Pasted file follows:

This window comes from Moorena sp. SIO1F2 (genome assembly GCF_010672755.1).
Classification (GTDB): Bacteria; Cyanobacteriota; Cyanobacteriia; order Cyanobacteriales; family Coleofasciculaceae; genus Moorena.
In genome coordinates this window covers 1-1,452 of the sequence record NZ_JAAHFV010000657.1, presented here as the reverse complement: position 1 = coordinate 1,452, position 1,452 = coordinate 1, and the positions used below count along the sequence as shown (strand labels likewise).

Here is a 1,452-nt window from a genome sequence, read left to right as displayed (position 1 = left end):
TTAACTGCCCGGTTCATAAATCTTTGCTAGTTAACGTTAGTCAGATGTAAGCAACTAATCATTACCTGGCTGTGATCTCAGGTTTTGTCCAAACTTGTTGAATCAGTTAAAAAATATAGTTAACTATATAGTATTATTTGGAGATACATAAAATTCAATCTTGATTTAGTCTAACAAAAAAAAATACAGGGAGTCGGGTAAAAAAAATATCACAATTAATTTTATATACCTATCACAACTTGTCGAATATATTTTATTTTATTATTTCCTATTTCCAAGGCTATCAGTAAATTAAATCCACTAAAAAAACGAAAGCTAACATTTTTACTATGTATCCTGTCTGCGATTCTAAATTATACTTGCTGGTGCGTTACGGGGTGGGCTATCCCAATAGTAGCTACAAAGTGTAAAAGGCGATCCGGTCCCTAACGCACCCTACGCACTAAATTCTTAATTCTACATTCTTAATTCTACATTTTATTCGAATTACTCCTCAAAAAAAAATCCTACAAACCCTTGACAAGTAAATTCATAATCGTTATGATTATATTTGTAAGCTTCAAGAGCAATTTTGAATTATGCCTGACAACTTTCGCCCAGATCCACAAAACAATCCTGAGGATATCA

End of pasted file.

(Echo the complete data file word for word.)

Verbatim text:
This window comes from Moorena sp. SIO1F2 (genome assembly GCF_010672755.1).
Classification (GTDB): Bacteria; Cyanobacteriota; Cyanobacteriia; order Cyanobacteriales; family Coleofasciculaceae; genus Moorena.
In genome coordinates this window covers 1-1,452 of the sequence record NZ_JAAHFV010000657.1, presented here as the reverse complement: position 1 = coordinate 1,452, position 1,452 = coordinate 1, and the positions used below count along the sequence as shown (strand labels likewise).

Here is a 1,452-nt window from a genome sequence, read left to right as displayed (position 1 = left end):
TTAACTGCCCGGTTCATAAATCTTTGCTAGTTAACGTTAGTCAGATGTAAGCAACTAATCATTACCTGGCTGTGATCTCAGGTTTTGTCCAAACTTGTTGAATCAGTTAAAAAATATAGTTAACTATATAGTATTATTTGGAGATACATAAAATTCAATCTTGATTTAGTCTAACAAAAAAAAATACAGGGAGTCGGGTAAAAAAAATATCACAATTAATTTTATATACCTATCACAACTTGTCGAATATATTTTATTTTATTATTTCCTATTTCCAAGGCTATCAGTAAATTAAATCCACTAAAAAAACGAAAGCTAACATTTTTACTATGTATCCTGTCTGCGATTCTAAATTATACTTGCTGGTGCGTTACGGGGTGGGCTATCCCAATAGTAGCTACAAAGTGTAAAAGGCGATCCGGTCCCTAACGCACCCTACGCACTAAATTCTTAATTCTACATTCTTAATTCTACATTTTATTCGAATTACTCCTCAAAAAAAAATCCTACAAACCCTTGACAAGTAAATTCATAATCGTTATGATTATATTTGTAAGCTTCAAGAGCAATTTTGAATTATGCCTGACAACTTTCGCCCAGATCCACAAAACAATCCTGAGGATATCA